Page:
The production of specifications remains labor-intensive and involves rigorous discussion to avoid miscommunication via natural language media. A key reason behind these facts is the existence of ambiguities in natural language articles. Ambiguities could represent an unreasonable sentence, a multiple-meaning sentence, or any under-specified behaviors. However, identification of ambiguities is challenging to be applied in domain specific context. In addition, lack of studies applying advanced natural language processing techniques limits our understanding and practices of improving specification production. Motivated by the above observations, this thesis makes the first steps in introducing and building a prototype system that is user-and-machine-friendly and able to process natural language protocol specification while guaranteeing the ambiguous level of the specification. The contributions are four-fold. Firstly, it applies advanced natural language processing techniques called Combinatory Categorial Grammar to analyze protocol specification texts and identifies ambiguous sentences that could result in buggy implementations. Secondly, it parses unambiguous English specification and generates corresponding executable protocol codes that can interoperate with well-known third party code. Thirdly, it defines protocol behaviors with a math definition and introduces unambiguous configurations. The specification configuration is easy for authors to design and easy to automatically generate corresponding English specification and executable code. Lastly, it categorizes a set of verification rules that are able to assist in filtering unreasonable configurations which could not be turned into pieces of English paragraphs or code blocks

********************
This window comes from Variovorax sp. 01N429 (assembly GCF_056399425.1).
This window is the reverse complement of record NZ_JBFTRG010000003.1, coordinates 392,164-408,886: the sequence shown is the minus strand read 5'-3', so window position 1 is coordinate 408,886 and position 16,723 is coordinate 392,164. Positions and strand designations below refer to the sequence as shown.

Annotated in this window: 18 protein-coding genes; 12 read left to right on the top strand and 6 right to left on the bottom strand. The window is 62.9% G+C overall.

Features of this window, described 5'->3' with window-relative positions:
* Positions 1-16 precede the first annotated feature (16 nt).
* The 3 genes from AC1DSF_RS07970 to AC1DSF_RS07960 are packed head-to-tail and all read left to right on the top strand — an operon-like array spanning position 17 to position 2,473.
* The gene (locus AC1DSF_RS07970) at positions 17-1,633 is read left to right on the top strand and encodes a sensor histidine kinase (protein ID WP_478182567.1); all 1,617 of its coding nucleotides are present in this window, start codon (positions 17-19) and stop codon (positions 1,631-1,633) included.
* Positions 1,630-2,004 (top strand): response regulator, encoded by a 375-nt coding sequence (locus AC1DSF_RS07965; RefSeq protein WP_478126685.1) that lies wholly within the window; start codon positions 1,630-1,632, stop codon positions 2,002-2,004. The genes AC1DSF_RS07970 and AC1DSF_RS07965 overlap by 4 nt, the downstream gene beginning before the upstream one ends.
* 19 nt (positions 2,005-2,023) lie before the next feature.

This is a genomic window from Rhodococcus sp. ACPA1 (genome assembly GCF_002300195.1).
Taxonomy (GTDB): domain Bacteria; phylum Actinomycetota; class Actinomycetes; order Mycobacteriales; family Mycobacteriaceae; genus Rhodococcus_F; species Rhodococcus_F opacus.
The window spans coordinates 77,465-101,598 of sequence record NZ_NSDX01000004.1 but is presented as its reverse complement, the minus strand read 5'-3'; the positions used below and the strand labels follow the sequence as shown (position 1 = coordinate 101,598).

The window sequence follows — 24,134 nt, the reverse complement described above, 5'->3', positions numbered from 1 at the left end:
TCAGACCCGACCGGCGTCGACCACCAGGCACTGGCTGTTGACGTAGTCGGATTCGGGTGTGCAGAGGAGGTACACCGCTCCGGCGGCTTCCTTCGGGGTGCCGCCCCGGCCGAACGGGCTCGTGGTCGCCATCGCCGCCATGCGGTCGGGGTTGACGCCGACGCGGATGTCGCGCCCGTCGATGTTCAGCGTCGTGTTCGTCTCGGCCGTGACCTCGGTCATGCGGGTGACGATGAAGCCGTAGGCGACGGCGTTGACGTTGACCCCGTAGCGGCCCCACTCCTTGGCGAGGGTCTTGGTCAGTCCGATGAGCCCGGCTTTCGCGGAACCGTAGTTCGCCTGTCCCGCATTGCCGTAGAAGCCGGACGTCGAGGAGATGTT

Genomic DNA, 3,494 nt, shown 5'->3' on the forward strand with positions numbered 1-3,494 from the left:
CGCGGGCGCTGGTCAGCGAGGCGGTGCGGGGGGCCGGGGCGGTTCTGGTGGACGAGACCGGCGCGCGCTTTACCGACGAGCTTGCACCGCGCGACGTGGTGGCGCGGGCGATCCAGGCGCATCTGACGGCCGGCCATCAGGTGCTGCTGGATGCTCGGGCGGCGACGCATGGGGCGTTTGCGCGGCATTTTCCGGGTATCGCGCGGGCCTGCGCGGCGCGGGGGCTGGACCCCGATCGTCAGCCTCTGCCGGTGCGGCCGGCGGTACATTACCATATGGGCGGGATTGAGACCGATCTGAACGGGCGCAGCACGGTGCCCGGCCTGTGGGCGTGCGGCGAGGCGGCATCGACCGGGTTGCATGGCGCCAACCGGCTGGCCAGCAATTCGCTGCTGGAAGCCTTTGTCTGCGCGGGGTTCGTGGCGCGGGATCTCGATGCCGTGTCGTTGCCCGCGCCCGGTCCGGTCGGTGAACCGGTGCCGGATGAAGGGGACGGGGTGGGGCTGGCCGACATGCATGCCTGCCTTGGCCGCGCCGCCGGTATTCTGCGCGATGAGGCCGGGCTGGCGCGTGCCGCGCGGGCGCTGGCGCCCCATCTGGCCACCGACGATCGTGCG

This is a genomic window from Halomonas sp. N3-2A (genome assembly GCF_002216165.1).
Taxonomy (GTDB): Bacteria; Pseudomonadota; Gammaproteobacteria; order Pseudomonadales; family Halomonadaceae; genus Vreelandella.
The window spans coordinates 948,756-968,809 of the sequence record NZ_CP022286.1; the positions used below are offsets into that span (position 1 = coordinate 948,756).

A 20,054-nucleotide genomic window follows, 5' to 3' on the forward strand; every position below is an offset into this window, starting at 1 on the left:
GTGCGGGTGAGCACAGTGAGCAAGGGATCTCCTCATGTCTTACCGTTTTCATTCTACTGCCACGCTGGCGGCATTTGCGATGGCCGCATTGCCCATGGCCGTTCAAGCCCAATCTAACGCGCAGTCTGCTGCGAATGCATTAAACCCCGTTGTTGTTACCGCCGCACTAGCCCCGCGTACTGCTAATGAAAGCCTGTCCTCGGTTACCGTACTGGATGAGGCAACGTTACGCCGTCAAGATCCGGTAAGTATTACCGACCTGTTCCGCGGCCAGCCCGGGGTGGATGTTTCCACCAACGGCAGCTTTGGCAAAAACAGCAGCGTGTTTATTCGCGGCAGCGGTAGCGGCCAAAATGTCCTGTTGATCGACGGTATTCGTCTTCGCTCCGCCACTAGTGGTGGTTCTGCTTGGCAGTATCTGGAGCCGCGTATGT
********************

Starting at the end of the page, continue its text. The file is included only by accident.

Audiences: Everyone Is Invited